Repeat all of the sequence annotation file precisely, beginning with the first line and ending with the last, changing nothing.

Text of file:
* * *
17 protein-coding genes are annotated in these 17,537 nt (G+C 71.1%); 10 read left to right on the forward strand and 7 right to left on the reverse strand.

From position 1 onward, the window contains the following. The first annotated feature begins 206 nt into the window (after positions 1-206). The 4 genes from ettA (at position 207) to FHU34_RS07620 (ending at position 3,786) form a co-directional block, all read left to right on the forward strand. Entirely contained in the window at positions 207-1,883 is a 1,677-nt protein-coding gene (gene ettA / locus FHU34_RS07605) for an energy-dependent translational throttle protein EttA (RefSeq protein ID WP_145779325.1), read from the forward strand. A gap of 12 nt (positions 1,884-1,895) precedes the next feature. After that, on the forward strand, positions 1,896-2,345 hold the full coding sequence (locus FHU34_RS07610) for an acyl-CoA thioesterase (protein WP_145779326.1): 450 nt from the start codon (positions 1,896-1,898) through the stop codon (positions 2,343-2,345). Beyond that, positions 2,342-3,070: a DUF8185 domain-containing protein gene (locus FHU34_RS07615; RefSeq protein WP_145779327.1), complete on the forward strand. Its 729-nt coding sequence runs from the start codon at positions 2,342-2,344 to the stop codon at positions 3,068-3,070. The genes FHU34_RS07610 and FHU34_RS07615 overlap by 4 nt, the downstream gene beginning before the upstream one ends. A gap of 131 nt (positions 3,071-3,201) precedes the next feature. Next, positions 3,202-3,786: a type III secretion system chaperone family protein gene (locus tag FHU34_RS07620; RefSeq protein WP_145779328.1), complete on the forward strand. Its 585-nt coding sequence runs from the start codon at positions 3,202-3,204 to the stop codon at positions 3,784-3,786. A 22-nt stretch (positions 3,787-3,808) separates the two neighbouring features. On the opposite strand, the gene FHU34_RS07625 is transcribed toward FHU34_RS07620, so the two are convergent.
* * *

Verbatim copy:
17 protein-coding genes are annotated in these 17,537 nt (G+C 71.1%); 10 read left to right on the forward strand and 7 right to left on the reverse strand.

From position 1 onward, the window contains the following. The first annotated feature begins 206 nt into the window (after positions 1-206). The 4 genes from ettA (at position 207) to FHU34_RS07620 (ending at position 3,786) form a co-directional block, all read left to right on the forward strand. Entirely contained in the window at positions 207-1,883 is a 1,677-nt protein-coding gene (gene ettA / locus FHU34_RS07605) for an energy-dependent translational throttle protein EttA (RefSeq protein ID WP_145779325.1), read from the forward strand. A gap of 12 nt (positions 1,884-1,895) precedes the next feature. After that, on the forward strand, positions 1,896-2,345 hold the full coding sequence (locus FHU34_RS07610) for an acyl-CoA thioesterase (protein WP_145779326.1): 450 nt from the start codon (positions 1,896-1,898) through the stop codon (positions 2,343-2,345). Beyond that, positions 2,342-3,070: a DUF8185 domain-containing protein gene (locus FHU34_RS07615; RefSeq protein WP_145779327.1), complete on the forward strand. Its 729-nt coding sequence runs from the start codon at positions 2,342-2,344 to the stop codon at positions 3,068-3,070. The genes FHU34_RS07610 and FHU34_RS07615 overlap by 4 nt, the downstream gene beginning before the upstream one ends. A gap of 131 nt (positions 3,071-3,201) precedes the next feature. Next, positions 3,202-3,786: a type III secretion system chaperone family protein gene (locus tag FHU34_RS07620; RefSeq protein WP_145779328.1), complete on the forward strand. Its 585-nt coding sequence runs from the start codon at positions 3,202-3,204 to the stop codon at positions 3,784-3,786. A 22-nt stretch (positions 3,787-3,808) separates the two neighbouring features. On the opposite strand, the gene FHU34_RS07625 is transcribed toward FHU34_RS07620, so the two are convergent.